The members of the Special Forces offered us water and stories about stuff. They waited with us for a while, but eventually found more exciting business to attend to, and left us alone.
To pass the time, Hannah and I explored the territory. We slithered over and under ivory boulders, conversed with our echoes, and for the first time really enjoyed the beauty before us: grand pyramids of stone as white as snow, the silence, and the otherworldly Joshua Trees—Martian ginger root sculptures peppered throughout the desert landscape. An hour and a half later, the Desert Ranger finally materialized like a mirage from the midday heat. Tall, sun-kissed, aviators, beige ranger shirt, a silver badge, olive green wool pants, nice ass—he was your typical Hollywood Porno ranger.
“Hi, Ladies. I’m Ranger Dylan.”
Hannah and I looked from him and his ass to each other, both of us struggling to suppress sly smirks.
“What seems to be the trouble?” asked Ranger Dylan.
We informed him of our dire dilemma.
“Don’t worry, I get cases like this all the time,” he informed us with a smile. He disappeared into his truck for a moment before reemerging with his tools: a rubber isosceles triangle called a “wedge” and a long sliver of a metal rod with a hook on the end. He jimmied the wedge into where the top of the door meets the roof of the car, giving himself about a half an inch of wiggle room. Ranger Dylan then proceeded to insert his rod into the slot. In vain, he tried from all angles to unlock the car from the inside using the switch on the side of the door. Even when he did manage to press and pull the switch, the car still wouldn’t unlock.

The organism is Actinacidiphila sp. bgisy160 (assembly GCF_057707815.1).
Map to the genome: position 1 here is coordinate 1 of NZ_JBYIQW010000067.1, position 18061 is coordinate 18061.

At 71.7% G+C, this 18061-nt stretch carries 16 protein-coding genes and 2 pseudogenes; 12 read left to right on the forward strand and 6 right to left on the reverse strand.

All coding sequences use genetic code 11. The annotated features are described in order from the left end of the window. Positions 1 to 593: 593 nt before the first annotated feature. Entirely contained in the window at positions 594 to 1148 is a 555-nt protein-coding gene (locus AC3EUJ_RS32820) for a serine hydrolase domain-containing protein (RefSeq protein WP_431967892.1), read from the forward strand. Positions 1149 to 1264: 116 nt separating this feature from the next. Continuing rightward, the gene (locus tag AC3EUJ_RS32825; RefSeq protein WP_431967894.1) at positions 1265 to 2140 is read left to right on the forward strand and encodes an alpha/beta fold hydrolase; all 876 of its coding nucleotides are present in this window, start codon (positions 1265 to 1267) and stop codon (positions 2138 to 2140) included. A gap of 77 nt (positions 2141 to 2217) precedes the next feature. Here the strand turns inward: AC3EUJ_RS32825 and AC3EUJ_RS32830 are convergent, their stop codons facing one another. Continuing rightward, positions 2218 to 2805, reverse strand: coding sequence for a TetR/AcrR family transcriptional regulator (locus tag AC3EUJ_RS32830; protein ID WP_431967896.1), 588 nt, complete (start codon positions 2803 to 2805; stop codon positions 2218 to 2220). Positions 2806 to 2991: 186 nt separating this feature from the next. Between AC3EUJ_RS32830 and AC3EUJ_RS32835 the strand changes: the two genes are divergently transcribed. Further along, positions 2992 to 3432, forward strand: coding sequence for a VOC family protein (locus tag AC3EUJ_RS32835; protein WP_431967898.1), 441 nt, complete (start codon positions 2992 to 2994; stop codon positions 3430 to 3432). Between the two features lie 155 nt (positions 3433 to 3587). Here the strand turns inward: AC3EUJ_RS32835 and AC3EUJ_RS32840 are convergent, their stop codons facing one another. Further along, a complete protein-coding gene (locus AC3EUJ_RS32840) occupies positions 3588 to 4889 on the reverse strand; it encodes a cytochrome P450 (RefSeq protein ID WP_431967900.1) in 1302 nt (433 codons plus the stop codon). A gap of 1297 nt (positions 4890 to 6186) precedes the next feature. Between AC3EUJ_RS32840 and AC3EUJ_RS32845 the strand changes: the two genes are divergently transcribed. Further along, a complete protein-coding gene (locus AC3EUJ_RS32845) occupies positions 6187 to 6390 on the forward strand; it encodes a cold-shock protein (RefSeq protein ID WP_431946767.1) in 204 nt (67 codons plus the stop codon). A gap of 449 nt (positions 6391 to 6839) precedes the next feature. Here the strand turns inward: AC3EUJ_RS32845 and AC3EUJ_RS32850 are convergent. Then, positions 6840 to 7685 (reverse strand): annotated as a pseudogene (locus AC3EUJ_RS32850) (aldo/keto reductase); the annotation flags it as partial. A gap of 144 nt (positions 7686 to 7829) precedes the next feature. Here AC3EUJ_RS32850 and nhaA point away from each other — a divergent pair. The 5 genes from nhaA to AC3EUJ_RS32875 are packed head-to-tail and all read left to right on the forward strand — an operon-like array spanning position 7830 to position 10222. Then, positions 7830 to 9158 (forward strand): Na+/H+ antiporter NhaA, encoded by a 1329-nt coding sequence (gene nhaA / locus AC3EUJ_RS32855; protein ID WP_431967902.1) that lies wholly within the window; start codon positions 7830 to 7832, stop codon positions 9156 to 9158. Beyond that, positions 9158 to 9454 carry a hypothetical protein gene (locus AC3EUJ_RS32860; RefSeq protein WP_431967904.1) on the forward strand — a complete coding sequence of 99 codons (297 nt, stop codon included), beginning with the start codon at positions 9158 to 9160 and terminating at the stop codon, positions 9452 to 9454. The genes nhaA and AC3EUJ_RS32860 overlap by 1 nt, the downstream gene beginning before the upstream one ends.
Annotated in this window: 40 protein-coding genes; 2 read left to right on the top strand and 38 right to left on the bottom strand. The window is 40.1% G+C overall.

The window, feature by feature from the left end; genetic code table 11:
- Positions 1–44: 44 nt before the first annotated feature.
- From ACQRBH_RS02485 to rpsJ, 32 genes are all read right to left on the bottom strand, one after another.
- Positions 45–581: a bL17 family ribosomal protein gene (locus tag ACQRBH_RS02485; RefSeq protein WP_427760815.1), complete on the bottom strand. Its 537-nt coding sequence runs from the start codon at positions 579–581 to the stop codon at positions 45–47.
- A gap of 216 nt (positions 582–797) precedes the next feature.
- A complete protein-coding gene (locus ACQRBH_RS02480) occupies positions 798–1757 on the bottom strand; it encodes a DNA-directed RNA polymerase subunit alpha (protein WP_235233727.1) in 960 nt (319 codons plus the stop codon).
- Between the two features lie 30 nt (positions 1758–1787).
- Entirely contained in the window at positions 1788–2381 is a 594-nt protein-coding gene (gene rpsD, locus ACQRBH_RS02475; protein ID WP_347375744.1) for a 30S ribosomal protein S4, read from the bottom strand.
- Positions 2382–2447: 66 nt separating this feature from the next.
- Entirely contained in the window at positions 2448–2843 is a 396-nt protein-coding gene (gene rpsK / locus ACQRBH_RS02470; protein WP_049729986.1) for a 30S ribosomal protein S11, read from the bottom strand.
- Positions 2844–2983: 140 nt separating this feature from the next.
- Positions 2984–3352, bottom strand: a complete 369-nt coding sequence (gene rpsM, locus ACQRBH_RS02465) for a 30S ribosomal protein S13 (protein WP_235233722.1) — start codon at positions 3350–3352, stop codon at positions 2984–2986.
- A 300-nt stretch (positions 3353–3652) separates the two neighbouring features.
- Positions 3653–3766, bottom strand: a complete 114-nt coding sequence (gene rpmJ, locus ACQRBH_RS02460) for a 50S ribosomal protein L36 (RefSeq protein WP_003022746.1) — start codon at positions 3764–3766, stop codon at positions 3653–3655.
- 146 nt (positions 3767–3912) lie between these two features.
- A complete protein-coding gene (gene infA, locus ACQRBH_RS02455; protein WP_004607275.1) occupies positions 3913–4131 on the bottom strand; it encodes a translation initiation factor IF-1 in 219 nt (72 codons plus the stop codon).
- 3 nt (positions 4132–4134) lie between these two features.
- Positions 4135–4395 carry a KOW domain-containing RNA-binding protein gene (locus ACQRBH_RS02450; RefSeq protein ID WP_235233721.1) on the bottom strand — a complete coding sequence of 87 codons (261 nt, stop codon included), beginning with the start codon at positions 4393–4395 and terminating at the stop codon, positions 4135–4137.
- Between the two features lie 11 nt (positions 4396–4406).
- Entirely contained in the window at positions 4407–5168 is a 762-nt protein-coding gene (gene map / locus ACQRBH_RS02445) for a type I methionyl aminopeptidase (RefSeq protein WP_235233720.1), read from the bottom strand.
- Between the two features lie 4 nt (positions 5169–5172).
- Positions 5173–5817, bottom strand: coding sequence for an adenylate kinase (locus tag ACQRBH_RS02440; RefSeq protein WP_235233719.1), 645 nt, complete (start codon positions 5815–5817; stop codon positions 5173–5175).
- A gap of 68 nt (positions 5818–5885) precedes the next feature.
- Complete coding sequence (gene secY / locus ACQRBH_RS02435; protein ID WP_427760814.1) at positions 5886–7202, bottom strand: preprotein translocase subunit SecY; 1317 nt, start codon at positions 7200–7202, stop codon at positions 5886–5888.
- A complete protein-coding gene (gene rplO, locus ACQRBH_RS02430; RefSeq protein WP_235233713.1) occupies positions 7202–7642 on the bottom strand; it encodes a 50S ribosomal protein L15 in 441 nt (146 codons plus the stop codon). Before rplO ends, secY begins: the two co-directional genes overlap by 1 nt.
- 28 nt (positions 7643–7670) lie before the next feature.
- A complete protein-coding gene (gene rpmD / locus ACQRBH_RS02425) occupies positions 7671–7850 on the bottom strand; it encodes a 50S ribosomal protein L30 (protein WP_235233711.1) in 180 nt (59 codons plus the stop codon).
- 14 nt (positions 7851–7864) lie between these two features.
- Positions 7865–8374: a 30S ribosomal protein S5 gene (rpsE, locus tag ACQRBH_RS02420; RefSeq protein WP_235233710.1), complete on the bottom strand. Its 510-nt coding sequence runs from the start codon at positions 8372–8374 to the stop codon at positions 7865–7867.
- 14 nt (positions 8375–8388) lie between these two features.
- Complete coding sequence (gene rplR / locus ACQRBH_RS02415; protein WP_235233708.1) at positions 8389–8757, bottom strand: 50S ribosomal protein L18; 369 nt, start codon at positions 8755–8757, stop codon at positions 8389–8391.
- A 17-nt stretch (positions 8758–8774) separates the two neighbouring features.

“If we get the key close enough to the door and it should unlock,” Hannah put forth.
Ranger Dylan looked at her earnestly, ready for a new approach.
“It’s in my purse.”
The corners of my mouth twitched. The purse in question was a faux-leather black hole of a bag. Things went into that purse that never came back out. It was it’s own dimension and now it was up to the innocent Ranger Dylan to go where no man had gone before and retrieve the dreaded key. The Purse lay defiantly on the passenger seat glowering at its challenger. Ranger Dylan solemnly removed his hat and wiped the sweat from his brow.
“You can do it,” I urged.
He nodded. He put on his hat ceremoniously, took a deep breath and then, after a moment of reflection, went in for the kill. The Purse gaped menacingly, baring its fangs. Ranger Dylan fought heroically: stabbing, digging, parrying—his rod flashing in the desert sun—until at last, the Purse lay face down, surrounded by it’s innards. And there it was: the Key—not yet digested by the beast. An exhausted Ranger Dylan flexed his muscles once more and, finally, unlocked his biggest challenge yet. Hannah and I thanked him profusely for his efforts. Sweat dripped sensually down his rugged face as he nodded graciously. Then, with a smile Ranger Dylan retired to his car and drove off into the desert for more adventures, but not before pointing us in the direction for our own.
Christine “Beanie” Kilmer is an acting student at the Pacific Conservatory of the Performing Arts in Santa Maria, California. She studied Photography at Columbia College Chicago. When it comes to writing, she is inspired most by her big sister, Robin.
Thanks Beanie. That means a lot.